I read _A Well Trained Mind_ and was a little overwhelmed to say the least. I read _Designing Your Own Classical Curriculum_ and settled down a little. Then I read _The Thomas Jefferson Education_. All these books form the basis of how I educate my kids.
Classical education is based on academics while TJEd aim is to develop leadership and scholarship. How do we combine the two? Classical education seems subject heavy while TJEd can seem almost like "unschooling." Combining subjects works for us to accomplish the "multa non multum" model. Religion, Literature and History are tied together. Math stands alone until the kids get into higher level Mathematics. Spelling, Writing and Reading are bound as one.
Remember, we must always meet the students where they are, intellectually speaking, and lead them from what they knows to what they don't know. We need to do it, respecting their development level and all the while instilling virtue. I apply the concepts of the Trivium based on my children's cognitive abilities, which don't always line up with the grade or age.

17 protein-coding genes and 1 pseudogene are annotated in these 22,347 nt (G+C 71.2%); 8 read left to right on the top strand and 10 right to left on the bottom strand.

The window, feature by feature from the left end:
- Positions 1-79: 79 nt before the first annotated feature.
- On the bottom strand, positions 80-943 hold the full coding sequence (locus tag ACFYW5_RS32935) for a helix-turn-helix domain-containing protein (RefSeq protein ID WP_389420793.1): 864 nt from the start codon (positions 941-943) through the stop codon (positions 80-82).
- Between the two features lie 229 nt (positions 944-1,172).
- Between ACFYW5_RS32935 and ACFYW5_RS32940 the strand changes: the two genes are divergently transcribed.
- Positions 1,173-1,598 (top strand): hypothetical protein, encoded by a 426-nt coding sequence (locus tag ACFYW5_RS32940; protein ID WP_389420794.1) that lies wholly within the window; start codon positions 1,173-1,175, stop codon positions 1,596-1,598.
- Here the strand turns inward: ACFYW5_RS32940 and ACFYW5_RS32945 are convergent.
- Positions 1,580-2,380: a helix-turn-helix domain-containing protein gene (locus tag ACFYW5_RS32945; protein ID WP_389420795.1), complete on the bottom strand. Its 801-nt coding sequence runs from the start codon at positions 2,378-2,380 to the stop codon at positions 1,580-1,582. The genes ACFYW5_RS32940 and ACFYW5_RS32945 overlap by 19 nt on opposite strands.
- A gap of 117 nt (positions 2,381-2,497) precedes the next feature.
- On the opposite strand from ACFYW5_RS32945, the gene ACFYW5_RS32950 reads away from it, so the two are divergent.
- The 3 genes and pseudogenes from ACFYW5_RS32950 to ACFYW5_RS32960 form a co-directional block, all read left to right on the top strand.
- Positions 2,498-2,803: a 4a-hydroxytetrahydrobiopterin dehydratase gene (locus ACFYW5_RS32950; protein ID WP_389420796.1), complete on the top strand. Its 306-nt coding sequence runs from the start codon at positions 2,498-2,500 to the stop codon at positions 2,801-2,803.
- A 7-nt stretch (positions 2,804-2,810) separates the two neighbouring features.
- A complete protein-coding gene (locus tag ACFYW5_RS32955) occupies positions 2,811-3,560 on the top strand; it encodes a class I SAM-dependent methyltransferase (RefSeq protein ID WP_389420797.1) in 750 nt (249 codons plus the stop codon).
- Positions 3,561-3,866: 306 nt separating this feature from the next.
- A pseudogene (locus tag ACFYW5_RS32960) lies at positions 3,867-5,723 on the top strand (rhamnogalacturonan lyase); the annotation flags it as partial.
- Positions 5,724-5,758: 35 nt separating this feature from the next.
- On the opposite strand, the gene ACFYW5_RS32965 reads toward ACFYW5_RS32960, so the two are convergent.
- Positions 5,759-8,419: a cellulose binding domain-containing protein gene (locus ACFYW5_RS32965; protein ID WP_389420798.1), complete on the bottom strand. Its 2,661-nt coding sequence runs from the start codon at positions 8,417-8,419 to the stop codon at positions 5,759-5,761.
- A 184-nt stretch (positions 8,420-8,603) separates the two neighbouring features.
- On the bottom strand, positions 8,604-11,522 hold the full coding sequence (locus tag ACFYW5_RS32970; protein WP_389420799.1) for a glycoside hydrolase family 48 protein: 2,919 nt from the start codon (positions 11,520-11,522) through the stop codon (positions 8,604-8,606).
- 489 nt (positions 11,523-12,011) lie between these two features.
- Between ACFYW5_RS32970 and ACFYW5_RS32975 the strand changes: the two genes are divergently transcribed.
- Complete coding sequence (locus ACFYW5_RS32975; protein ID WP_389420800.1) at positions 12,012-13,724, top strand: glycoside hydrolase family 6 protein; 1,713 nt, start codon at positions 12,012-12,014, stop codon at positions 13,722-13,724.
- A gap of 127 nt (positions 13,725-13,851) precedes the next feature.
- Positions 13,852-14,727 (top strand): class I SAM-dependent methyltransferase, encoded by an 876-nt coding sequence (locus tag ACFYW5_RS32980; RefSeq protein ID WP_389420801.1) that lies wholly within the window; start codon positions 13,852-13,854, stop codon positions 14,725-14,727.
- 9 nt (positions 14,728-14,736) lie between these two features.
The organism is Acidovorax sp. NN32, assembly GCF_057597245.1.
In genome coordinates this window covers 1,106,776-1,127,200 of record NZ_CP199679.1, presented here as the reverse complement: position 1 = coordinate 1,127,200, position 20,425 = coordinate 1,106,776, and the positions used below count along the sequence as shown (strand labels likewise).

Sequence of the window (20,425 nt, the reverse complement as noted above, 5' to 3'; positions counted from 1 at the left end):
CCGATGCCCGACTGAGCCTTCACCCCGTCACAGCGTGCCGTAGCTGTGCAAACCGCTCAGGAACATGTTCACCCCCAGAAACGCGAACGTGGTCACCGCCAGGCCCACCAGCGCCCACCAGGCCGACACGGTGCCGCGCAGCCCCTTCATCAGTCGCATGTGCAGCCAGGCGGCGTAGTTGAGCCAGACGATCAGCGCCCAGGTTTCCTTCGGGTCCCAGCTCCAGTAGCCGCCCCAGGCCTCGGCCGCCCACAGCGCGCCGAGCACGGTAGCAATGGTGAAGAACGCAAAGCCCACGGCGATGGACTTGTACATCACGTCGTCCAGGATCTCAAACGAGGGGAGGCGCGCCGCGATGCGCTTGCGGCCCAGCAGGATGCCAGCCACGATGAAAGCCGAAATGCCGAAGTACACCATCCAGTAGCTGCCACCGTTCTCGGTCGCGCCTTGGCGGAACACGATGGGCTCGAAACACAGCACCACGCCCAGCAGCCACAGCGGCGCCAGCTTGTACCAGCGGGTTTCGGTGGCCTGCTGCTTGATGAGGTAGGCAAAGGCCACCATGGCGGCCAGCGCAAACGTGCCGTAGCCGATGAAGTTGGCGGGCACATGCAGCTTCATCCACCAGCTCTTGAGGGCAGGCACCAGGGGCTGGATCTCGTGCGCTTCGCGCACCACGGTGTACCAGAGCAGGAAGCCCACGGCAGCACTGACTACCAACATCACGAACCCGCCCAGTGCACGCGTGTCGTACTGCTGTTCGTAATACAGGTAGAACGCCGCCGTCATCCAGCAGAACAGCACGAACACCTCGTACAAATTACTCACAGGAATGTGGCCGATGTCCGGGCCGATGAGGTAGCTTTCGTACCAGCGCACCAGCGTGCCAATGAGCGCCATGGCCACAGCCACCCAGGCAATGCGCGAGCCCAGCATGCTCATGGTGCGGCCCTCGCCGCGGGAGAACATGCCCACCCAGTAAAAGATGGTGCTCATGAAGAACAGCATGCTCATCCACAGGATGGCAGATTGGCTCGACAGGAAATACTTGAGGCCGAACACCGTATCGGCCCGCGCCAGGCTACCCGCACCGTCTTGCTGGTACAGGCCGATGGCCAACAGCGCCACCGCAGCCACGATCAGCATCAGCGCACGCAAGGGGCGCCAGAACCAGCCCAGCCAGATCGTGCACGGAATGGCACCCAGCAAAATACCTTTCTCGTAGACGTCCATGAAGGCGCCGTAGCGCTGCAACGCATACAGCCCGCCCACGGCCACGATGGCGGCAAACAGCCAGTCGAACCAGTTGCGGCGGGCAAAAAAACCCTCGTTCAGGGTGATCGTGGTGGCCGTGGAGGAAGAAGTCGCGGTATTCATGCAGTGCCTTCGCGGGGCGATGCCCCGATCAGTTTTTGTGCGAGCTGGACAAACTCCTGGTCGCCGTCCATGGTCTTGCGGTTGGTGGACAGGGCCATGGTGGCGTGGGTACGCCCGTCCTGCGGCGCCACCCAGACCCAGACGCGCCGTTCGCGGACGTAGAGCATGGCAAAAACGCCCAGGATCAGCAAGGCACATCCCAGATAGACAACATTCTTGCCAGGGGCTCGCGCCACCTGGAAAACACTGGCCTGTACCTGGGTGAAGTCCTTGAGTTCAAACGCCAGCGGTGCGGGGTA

The advantages of the multum non multa approach are many. First of all, it eliminates busywork. Rolling subjects together reduces wasted time. The time savings may be applied to the my kids' own interests and to enrichment subjects such as computer programming, dance, or cooking. My preparation time is much reduced and I am learn right along with my students. This has led to considerable savings on formal curricula.
The principle of multum non multa, which could be translated, “less is more" works well for us. It's Classical TJEd.
* This is also the name of a chapter in _Latin-Centered Curriculum_ by Andrew Campbell. It's not the expressly the same material, but same concept. I am reading the book, so I'll give a review when I have finished.